I personally think that the Giorgio Galli S1 Automatic is a hip watch with a neat design and a compelling wearing experience that will satisfy a broad spectrum of collectors. It does however in this debut form beg the question of “when will Timex add these features or refinements” – making it clear to seasoned enthusiasts like me (and Mr. Galli) that the S1 can keep getting better without requiring too much imagination. Timex should be commended for approaching such a project with an open mind, but they will never realize its potential unless they invest in at least several generations of product along with backing it up with some type of marketing personality so as to attract the many mainstream consumers who I think would really enjoy such a timepiece.
Now let’s hear from Mr. Galli about the S1 Automatic:Ariel Adams (AA): As a professional watch designer, you don’t often have your own name associated with a production timepiece. Knowing that the Giorgio Galli name will be on this product, what did you want to absolutely make sure it did well and said to the world?
Giorgio Galli (GG): I designed the Giorgio Galli S1 Automatic knowing it would have to represent both myself and be an extension of the Timex DNA. I wanted to create something entirely new, something forward-thinking with a simplistic aesthetic, not overdone, thoughtful and well designed.
AA: Contemporary watch design, as I see it, is an exercise in taking a tool from the past, ensuring it remains a tool, but rendering it with lots of emotional value for today. Tell me a bit about your design process that allows you to successfully imagine products that satisfy this often tricky aesthetic and emotive formula?
GG: You’re right in that designing a timepiece can seem confining, given space limitations, but I look at every surface of the watch as an opportunity to do something different, to tell a unique story. In the Giorgio Galli S1, the result is a timepiece rich with hidden, innovative details and technical mastery that still embraces the thoughtful simplicity that makes this watch unique. The S1 bends the rules of classical watch design into an avant-garde interpretation.
AA: As an Italian working for an American watch brand, what do you find different about the American approach to producing and selling timepieces these days, as opposed to the more traditionalist mentality of the Europeans?
GG: There are certainly more cultural and perceptual differences than design differences between the two continents, however, both continents share a similar appreciation for fine watchmaking and craft. Although It can’t go without saying that the U.S. has a rich horological history, and Timex is rooted deeply in that DNA.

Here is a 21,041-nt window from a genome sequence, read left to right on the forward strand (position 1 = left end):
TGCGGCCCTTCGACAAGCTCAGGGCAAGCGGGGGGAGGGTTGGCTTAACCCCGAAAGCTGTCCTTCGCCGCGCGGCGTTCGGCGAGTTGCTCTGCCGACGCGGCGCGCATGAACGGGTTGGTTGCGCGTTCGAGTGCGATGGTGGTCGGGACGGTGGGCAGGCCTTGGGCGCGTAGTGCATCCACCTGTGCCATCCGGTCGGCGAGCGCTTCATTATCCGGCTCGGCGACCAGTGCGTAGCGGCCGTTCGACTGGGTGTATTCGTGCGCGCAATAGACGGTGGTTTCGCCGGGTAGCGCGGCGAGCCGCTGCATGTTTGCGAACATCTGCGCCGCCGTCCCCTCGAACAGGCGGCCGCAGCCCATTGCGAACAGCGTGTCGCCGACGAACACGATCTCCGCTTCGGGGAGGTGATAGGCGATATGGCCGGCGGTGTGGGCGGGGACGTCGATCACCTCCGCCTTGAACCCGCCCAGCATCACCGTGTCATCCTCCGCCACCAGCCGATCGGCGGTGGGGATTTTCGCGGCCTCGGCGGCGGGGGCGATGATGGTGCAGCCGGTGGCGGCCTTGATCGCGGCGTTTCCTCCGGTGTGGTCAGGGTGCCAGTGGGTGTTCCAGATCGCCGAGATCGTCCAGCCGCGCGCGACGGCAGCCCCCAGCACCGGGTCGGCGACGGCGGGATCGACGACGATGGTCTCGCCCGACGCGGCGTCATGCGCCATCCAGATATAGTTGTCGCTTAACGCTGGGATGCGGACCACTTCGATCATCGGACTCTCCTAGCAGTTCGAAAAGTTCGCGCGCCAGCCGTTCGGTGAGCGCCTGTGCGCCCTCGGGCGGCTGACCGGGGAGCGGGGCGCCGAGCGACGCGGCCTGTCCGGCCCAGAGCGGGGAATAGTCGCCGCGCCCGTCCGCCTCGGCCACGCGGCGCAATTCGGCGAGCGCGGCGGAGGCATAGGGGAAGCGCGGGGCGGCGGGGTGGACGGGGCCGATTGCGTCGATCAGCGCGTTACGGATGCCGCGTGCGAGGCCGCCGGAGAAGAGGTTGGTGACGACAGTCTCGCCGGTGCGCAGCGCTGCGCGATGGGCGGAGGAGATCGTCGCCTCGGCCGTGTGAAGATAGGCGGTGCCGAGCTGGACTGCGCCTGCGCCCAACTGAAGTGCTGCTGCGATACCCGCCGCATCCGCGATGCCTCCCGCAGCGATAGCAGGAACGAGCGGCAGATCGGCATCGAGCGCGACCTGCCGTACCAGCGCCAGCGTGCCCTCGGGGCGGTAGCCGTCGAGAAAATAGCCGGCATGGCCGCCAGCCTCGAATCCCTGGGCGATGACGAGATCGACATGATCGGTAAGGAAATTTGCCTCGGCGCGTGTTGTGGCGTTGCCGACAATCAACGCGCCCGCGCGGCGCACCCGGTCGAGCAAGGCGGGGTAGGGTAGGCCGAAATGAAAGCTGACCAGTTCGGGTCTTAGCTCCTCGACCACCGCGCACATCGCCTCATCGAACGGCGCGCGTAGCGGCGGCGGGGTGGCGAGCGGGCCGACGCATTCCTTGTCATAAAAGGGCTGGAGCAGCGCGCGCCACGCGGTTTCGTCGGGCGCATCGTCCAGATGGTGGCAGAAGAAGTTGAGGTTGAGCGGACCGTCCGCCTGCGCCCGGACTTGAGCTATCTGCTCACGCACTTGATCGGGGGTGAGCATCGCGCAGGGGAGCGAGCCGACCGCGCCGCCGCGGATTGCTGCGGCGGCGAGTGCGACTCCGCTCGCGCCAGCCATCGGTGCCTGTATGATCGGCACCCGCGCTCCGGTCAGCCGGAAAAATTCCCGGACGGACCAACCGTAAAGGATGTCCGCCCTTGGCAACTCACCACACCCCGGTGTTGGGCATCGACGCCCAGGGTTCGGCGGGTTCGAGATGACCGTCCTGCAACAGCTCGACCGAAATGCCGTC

As an Italian based in Milan, working on an American brand I get to blend these differences and similarities to create timepieces that work globally. Of course I have to consider its positioning in the marketplace, price and overall level of design but the outcome is the same, a thoughtfully designed, quality watch.
There is a new generation of American watch enthusiasts who are very similar in taste to European consumers but, to me, are much more curious. Take aBlogtoWatch for example, a global site with a global audience that shares a similar view and appreciation for watches, a strong indication of the evolution of the American audience.
AA: The S1 watch is very much “you,” but I say that as someone who knows you. Help people who don’t have that benefit to understand how some of the various design details really comment on your tastes, background, and personal sense of style.
GG: My design approach and aesthetic is derived from my love for photography, namely the study of light and its influence on an object’s visual perception. This holds true for graphic design and architecture, as well. I find inspiration everywhere, often in the subtle details of an object. Being able to channel that inspiration into watch design is one of my greatest joys.
Thanks to Galli for speaking to the aBlogtoWatch audience.
My understanding is that Giorgio Galli S1 Automatic watch will be available exclusively online (via the Timex website) for the time being. Who is it for? Well, with its aggressive price and high focus on design, my hope is that the S1 Automatic will be next year’s must-have cool mechanical watch that comes without the pretentious vibe that many luxury timepieces do. At a price of just $450 USD, this is a lot of watch for the money as a fresh and savory wristwatch risk from Timex. Learn more at the Timex website here.